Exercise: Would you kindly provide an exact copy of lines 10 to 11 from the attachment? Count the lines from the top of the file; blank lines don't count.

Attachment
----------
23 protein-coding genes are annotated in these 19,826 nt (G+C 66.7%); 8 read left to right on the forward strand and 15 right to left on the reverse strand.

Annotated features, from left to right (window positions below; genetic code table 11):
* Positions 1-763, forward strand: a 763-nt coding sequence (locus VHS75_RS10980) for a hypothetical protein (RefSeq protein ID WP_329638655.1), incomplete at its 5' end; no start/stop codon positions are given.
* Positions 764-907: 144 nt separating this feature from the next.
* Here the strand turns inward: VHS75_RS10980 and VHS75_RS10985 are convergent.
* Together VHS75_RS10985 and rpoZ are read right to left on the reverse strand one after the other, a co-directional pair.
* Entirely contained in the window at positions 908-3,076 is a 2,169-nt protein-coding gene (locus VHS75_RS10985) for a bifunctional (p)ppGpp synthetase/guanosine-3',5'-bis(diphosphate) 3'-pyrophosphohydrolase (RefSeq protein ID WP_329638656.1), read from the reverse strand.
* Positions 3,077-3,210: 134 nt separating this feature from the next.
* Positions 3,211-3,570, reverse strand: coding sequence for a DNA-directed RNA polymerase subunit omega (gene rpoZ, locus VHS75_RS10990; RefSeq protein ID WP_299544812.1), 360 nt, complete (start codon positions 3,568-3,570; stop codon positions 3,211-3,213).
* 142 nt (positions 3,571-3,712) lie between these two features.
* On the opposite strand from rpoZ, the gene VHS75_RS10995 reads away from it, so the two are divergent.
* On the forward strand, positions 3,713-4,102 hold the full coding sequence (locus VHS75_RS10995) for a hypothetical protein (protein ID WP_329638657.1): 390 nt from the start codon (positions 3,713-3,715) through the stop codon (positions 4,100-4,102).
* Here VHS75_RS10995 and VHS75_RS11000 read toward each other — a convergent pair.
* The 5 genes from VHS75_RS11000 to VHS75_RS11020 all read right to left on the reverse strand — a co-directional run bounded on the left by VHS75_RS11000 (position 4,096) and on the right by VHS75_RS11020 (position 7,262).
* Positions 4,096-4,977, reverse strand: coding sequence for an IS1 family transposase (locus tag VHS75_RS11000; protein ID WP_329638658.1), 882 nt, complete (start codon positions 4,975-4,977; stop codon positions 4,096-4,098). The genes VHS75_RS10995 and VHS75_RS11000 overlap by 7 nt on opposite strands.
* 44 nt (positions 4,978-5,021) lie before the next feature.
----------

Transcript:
* 142 nt (positions 3,571-3,712) lie between these two features.
* On the opposite strand from rpoZ, the gene VHS75_RS10995 reads away from it, so the two are divergent.